Fifteen banks could be facing regulatory sanctions for wrongly removing cheaper tracker mortgages from up to 15,000 customers, according to the boss of the first lender embroiled in the scandal.
“This is an industry-wide issue,” said Jeremy Masding, the chief executive of Permanent TSB. “I expect sanctions against all banks involved.”
The prospect of sanctions could be especially damaging for AIB, which the state hopes to begin returning to private ownership in the coming weeks by floating a 25% stake in Dublin and London.
AIB has admitted that up to 3,000 customers may have been overcharged. The bank has set aside €190m to cover interest refunds, compensation and the administrative costs of identifying those entitled to redress.
Under its administrative sanctions procedure, the Central Bank of Ireland has the power to impose fines of up to €10m. The regulator said it had yet to determine how many banks could face sanctions.
“We will use all of the supervisory and enforcement powers at our disposal,” said a Central Bank statement. “If we have to, we will take appropriate action. This is an area of high priority.”
The regulator will provide an update this week on the progress of an examination under which 15 lenders have been ordered to review their treatment of tracker customers and to put in place redress programmes for those who wrongly lost the low-cost mortgages.
In a previous update, the Central Bank said banks had identified 8,200 customers entitled to redress, although Philip Lane, the governor, has acknowledged the figure could grow to 15,000.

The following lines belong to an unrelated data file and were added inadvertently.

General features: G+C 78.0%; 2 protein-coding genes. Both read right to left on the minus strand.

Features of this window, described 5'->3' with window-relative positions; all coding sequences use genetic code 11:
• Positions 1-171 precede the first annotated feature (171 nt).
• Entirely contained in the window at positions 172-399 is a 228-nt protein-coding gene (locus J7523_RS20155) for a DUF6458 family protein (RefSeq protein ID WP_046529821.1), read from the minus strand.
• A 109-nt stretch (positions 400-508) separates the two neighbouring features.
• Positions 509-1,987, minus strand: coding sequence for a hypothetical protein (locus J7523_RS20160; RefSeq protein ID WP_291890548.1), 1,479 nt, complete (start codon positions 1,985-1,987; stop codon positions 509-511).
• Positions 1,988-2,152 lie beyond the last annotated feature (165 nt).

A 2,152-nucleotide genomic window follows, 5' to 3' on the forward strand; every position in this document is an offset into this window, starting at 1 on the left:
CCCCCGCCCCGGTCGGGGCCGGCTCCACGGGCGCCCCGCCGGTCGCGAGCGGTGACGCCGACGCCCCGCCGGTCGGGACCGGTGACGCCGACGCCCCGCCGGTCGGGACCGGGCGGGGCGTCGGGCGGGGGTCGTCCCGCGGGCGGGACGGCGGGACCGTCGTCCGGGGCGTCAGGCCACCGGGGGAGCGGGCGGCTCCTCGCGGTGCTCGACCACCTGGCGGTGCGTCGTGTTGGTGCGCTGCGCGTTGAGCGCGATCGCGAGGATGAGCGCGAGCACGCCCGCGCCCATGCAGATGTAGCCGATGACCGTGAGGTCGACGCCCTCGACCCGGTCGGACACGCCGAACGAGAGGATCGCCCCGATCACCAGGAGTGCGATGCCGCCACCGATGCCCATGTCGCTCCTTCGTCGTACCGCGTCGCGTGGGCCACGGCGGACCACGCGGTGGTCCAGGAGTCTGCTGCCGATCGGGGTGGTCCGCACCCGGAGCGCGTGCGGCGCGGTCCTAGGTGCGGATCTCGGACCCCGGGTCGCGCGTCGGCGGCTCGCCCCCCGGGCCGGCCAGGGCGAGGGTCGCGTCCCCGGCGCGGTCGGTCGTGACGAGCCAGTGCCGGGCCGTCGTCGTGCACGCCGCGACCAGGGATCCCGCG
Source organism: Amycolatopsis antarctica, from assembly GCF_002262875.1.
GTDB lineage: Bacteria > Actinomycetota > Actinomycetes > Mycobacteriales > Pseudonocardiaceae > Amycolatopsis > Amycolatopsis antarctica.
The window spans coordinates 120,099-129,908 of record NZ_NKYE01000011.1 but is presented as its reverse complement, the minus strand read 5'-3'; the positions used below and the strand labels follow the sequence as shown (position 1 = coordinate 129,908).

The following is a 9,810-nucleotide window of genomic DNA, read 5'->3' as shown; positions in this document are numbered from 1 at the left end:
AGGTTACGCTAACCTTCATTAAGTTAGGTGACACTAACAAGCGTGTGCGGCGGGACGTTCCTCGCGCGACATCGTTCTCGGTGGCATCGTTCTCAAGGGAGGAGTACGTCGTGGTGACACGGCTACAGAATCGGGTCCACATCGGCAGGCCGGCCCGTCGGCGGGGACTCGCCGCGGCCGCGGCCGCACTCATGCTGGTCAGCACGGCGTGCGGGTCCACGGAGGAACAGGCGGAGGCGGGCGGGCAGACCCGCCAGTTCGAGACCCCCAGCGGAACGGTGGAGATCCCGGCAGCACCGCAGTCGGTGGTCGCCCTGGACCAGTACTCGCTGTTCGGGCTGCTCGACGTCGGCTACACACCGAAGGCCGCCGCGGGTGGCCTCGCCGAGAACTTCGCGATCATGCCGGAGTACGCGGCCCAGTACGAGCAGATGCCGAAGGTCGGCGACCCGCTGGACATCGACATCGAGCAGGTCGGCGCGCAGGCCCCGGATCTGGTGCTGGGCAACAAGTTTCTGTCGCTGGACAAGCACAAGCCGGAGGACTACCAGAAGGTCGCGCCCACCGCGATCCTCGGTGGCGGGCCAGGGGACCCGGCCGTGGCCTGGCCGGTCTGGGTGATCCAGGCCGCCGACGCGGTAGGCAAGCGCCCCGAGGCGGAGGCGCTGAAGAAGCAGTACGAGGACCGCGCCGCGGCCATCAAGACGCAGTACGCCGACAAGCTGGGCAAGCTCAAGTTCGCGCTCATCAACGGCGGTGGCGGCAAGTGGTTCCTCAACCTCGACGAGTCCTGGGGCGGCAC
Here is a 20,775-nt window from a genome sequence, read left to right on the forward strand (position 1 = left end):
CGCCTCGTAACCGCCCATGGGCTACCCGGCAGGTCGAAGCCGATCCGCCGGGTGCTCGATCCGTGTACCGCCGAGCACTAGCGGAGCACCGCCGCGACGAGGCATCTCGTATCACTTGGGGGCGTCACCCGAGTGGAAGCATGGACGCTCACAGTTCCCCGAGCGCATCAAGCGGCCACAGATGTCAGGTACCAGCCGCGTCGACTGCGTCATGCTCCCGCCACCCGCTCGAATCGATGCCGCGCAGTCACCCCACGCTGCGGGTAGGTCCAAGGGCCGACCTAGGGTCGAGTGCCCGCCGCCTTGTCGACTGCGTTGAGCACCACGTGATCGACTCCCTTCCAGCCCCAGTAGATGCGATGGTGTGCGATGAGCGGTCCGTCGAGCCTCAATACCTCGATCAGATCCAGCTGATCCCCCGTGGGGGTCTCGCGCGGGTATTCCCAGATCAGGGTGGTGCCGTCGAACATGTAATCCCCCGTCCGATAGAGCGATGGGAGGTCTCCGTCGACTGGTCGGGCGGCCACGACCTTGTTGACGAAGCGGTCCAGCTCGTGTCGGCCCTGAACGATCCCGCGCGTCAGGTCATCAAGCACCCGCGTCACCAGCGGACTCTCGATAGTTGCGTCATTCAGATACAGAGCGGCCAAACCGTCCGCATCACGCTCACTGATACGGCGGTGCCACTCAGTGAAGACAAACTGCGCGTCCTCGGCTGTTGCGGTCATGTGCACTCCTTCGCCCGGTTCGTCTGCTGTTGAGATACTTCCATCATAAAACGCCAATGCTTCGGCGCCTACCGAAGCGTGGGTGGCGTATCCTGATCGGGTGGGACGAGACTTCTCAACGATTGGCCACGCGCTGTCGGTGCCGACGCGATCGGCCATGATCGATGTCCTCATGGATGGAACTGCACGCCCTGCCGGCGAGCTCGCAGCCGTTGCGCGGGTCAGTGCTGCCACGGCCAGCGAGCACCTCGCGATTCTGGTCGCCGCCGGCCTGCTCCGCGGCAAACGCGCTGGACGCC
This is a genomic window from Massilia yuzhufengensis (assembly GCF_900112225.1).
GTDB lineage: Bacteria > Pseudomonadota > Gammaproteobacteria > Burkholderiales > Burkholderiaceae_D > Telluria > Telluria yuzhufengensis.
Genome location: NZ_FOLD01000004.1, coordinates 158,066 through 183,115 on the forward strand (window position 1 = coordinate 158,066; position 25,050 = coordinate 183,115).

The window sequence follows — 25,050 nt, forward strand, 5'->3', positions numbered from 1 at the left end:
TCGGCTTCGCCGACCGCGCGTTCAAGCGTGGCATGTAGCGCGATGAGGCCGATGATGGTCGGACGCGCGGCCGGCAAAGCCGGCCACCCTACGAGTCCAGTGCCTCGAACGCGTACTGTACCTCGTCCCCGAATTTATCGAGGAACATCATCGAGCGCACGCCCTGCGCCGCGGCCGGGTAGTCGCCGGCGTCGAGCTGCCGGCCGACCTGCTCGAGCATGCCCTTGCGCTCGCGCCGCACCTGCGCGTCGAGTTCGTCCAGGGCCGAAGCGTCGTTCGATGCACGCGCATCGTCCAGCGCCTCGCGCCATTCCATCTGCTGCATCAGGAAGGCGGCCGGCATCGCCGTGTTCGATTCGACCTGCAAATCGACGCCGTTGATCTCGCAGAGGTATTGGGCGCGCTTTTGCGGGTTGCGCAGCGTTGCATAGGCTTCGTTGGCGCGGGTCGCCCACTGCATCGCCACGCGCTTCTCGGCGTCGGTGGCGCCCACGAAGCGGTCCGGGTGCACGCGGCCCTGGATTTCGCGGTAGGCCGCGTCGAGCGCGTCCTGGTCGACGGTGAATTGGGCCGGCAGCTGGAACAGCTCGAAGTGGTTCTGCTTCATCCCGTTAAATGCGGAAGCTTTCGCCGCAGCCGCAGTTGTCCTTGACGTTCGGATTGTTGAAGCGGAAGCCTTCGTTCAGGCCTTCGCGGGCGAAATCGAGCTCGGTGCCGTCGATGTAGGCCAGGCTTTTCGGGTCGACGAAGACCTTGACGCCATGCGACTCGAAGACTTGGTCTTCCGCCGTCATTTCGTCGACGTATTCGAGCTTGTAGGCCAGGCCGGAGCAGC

Ulster Bank, Permanent TSB and its former subprime lender Springboard Mortgages have admitted to enforcement action by the Central Bank. Only the Springboard case has been concluded, resulting in a fine of €4.5m arising from 222 tracker cases.
Ulster Bank has set aside €211m for its role in the tracker scandal, while Permanent TSB has estimated the cost at €140m.
The amount of redress paid to customers could be dwarfed by the costs of the massive trawl required to identify them.
Bernard Byrne, the AIB chief executive, said the bank had examined 620,000 individual mortgage contracts and identified 40 possible scenarios under which customers could have been entitled to tracker mortgages.
Of the €14m paid by Permanent TSB to KPMG last year, most related to the accountants’ work in overseeing the bank’s mortgage redress programme.
It could take until the summer before banks return tracker mortgages to all who are entitled to them. Customers will then face a further delay to learn how much their banks propose to pay them in interest refunds and compensation.
Banks will have to set up independent appeal boards for customers dissatisfied with what they have been offered.